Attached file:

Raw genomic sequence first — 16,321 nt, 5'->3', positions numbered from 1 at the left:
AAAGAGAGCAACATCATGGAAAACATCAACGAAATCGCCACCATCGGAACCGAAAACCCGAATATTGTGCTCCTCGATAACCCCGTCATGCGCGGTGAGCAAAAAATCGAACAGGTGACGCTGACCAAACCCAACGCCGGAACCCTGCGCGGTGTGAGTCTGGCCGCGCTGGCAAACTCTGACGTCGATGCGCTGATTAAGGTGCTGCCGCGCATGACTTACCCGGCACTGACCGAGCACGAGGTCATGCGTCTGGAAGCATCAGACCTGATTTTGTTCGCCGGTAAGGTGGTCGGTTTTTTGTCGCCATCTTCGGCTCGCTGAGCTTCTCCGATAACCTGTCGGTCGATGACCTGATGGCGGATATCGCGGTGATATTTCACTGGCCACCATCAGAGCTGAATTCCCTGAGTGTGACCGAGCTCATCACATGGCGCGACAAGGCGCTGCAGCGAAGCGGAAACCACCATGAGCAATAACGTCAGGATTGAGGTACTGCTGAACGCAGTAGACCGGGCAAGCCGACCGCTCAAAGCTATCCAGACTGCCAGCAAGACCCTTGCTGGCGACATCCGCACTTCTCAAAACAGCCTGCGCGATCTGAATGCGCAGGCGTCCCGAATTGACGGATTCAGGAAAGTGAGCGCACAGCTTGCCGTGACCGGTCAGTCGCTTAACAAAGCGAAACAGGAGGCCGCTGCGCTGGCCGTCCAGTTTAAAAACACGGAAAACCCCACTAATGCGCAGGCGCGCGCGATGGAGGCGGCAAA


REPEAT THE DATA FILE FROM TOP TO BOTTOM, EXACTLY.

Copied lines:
Raw genomic sequence first — 16,321 nt, 5'->3', positions numbered from 1 at the left:
AAAGAGAGCAACATCATGGAAAACATCAACGAAATCGCCACCATCGGAACCGAAAACCCGAATATTGTGCTCCTCGATAACCCCGTCATGCGCGGTGAGCAAAAAATCGAACAGGTGACGCTGACCAAACCCAACGCCGGAACCCTGCGCGGTGTGAGTCTGGCCGCGCTGGCAAACTCTGACGTCGATGCGCTGATTAAGGTGCTGCCGCGCATGACTTACCCGGCACTGACCGAGCACGAGGTCATGCGTCTGGAAGCATCAGACCTGATTTTGTTCGCCGGTAAGGTGGTCGGTTTTTTGTCGCCATCTTCGGCTCGCTGAGCTTCTCCGATAACCTGTCGGTCGATGACCTGATGGCGGATATCGCGGTGATATTTCACTGGCCACCATCAGAGCTGAATTCCCTGAGTGTGACCGAGCTCATCACATGGCGCGACAAGGCGCTGCAGCGAAGCGGAAACCACCATGAGCAATAACGTCAGGATTGAGGTACTGCTGAACGCAGTAGACCGGGCAAGCCGACCGCTCAAAGCTATCCAGACTGCCAGCAAGACCCTTGCTGGCGACATCCGCACTTCTCAAAACAGCCTGCGCGATCTGAATGCGCAGGCGTCCCGAATTGACGGATTCAGGAAAGTGAGCGCACAGCTTGCCGTGACCGGTCAGTCGCTTAACAAAGCGAAACAGGAGGCCGCTGCGCTGGCCGTCCAGTTTAAAAACACGGAAAACCCCACTAATGCGCAGGCGCGCGCGATGGAGGCGGCAAA